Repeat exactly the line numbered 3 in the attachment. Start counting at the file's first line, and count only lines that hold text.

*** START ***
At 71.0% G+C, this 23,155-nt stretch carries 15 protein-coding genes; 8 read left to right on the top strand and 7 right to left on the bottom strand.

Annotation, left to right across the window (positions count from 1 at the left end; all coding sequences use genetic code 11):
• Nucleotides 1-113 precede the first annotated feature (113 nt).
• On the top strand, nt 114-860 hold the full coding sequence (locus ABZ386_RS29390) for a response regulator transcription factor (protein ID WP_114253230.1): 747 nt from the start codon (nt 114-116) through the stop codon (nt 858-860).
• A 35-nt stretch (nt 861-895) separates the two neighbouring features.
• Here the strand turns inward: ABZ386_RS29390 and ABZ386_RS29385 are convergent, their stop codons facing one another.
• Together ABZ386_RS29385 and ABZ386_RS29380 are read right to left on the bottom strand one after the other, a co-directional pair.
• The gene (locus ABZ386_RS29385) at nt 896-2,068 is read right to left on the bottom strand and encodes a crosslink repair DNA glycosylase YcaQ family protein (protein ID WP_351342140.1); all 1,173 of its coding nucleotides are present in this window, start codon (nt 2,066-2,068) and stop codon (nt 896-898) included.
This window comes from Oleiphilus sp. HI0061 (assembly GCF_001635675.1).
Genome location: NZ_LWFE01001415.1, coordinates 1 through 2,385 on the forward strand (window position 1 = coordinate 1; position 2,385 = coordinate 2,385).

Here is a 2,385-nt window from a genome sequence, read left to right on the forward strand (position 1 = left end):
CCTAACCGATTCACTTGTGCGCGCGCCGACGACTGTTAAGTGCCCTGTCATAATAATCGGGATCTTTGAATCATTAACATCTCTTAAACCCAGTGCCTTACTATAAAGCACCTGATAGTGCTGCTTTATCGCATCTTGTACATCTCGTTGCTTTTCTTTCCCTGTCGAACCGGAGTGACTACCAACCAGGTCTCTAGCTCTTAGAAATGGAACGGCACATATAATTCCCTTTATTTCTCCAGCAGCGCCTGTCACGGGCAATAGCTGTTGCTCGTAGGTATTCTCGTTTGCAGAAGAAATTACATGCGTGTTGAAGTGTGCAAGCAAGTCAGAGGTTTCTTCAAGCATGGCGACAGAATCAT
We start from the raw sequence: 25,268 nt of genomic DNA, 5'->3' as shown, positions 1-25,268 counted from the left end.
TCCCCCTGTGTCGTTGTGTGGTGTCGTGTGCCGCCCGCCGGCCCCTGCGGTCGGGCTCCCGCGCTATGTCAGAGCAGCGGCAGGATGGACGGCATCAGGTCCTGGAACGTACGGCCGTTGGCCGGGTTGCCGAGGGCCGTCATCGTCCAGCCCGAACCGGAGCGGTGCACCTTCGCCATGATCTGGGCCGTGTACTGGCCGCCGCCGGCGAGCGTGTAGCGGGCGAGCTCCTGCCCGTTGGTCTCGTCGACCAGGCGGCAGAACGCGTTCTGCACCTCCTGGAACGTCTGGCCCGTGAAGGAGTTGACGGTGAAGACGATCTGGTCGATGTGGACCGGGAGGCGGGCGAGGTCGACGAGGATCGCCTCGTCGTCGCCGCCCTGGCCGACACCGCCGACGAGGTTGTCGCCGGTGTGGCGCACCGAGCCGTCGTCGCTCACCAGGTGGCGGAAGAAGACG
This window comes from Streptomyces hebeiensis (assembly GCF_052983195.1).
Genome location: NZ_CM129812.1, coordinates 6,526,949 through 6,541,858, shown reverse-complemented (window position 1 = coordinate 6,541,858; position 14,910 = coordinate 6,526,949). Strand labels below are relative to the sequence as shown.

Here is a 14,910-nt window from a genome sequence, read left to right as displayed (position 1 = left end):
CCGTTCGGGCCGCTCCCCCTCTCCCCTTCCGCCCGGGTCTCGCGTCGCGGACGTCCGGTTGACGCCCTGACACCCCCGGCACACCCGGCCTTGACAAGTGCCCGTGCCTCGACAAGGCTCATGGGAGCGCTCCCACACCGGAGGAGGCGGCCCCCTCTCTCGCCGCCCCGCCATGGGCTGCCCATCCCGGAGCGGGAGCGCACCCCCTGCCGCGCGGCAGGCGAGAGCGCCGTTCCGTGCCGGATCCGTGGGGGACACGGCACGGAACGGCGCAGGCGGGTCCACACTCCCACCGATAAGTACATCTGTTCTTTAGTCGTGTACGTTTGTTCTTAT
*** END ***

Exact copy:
• Nucleotides 1-113 precede the first annotated feature (113 nt).